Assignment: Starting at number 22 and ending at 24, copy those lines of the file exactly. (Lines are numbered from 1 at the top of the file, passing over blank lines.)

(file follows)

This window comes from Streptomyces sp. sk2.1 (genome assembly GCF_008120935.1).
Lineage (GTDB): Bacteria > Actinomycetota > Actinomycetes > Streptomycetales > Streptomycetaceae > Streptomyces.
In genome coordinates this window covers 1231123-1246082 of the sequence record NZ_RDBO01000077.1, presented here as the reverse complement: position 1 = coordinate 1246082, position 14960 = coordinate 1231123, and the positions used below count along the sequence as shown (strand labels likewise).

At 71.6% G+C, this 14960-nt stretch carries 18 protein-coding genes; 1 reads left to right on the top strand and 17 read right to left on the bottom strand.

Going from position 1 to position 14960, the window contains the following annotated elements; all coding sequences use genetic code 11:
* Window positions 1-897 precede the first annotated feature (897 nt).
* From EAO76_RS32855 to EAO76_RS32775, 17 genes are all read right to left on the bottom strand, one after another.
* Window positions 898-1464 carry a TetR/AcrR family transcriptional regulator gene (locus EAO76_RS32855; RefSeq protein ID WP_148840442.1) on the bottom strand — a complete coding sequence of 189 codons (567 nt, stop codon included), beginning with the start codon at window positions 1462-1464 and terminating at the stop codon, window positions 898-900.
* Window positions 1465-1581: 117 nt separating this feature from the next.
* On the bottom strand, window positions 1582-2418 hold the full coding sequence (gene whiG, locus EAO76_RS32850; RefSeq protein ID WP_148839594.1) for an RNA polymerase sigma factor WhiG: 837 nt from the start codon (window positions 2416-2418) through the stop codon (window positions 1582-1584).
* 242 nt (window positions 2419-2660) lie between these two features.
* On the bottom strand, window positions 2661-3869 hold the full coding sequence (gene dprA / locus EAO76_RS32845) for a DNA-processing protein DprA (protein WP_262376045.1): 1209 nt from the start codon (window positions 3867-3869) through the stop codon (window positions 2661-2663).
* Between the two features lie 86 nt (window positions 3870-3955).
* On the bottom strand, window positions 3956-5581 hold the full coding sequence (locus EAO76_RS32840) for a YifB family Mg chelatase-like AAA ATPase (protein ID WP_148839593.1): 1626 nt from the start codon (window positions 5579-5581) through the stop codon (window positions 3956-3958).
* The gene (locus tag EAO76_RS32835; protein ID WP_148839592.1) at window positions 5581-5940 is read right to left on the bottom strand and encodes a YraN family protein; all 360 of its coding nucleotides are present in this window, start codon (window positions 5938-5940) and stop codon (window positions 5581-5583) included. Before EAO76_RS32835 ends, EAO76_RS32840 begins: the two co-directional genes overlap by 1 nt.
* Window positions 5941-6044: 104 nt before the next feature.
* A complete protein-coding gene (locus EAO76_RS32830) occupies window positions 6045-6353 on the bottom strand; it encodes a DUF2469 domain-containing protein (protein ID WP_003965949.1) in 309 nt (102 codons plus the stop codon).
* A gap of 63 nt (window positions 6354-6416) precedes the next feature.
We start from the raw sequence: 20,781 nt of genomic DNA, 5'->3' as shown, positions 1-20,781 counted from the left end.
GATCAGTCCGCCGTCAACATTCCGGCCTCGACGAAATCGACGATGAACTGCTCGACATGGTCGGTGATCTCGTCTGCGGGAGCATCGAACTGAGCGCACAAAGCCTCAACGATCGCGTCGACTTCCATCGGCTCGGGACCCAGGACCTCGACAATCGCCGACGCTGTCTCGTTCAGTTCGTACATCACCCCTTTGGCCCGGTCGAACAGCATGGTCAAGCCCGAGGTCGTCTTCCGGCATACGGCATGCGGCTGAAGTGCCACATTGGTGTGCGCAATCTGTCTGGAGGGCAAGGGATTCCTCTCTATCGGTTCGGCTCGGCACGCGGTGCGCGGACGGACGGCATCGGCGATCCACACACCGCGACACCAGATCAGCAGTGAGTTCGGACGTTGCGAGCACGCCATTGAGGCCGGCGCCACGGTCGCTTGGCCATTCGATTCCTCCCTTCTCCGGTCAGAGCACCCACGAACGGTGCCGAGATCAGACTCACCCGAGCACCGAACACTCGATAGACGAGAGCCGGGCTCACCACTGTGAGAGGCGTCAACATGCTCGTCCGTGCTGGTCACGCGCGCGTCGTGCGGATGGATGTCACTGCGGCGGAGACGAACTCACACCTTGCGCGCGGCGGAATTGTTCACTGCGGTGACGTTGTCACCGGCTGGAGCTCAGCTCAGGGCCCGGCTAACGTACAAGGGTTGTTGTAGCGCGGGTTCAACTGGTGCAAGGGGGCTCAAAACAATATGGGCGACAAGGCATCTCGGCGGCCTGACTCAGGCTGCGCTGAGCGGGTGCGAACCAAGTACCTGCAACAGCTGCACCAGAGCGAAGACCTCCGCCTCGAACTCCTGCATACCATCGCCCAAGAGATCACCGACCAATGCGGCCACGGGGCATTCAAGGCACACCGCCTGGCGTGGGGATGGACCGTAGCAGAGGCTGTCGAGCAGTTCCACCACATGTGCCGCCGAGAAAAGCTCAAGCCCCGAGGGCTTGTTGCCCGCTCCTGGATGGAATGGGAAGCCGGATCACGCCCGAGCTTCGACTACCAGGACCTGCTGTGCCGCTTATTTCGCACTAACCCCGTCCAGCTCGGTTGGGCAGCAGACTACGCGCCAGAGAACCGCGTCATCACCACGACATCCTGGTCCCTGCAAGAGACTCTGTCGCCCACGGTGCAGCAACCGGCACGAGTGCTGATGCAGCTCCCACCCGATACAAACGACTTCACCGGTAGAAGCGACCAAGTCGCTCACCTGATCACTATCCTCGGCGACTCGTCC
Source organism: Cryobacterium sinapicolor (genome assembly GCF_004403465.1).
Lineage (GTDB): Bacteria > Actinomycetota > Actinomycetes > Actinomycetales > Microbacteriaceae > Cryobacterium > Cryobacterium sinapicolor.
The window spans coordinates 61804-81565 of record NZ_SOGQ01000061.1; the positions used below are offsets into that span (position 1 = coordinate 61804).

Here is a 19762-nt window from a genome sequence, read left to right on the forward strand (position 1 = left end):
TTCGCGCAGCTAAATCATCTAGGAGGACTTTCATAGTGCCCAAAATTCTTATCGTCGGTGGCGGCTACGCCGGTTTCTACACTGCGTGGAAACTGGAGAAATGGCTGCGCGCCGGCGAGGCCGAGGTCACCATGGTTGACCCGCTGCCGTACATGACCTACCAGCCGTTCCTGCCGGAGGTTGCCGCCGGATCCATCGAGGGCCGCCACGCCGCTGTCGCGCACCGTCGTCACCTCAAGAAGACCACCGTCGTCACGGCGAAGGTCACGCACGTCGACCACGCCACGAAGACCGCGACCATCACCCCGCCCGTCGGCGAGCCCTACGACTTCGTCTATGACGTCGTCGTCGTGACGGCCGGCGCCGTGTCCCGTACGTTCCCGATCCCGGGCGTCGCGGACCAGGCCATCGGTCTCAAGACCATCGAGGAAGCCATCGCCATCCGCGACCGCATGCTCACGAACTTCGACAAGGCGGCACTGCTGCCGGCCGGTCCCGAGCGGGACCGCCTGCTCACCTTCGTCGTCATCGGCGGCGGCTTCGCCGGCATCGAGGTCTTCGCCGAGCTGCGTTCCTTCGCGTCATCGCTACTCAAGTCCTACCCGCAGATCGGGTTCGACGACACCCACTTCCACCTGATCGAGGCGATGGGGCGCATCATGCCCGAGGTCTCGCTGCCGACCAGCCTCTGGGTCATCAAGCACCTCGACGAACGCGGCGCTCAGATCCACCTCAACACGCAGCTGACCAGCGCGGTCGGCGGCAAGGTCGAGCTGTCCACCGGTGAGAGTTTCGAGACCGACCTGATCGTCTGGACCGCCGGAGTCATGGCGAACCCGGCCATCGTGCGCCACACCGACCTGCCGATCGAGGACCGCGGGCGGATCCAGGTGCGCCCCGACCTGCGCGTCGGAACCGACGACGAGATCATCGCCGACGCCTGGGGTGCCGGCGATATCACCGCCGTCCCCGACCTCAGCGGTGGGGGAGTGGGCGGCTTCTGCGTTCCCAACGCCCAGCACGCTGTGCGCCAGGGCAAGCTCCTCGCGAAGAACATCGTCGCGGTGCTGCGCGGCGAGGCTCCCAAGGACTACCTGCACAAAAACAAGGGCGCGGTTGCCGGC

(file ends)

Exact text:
Lineage (GTDB): Bacteria > Actinomycetota > Actinomycetes > Actinomycetales > Microbacteriaceae > Cryobacterium > Cryobacterium sinapicolor.
The window spans coordinates 61804-81565 of record NZ_SOGQ01000061.1; the positions used below are offsets into that span (position 1 = coordinate 61804).

Here is a 19762-nt window from a genome sequence, read left to right on the forward strand (position 1 = left end):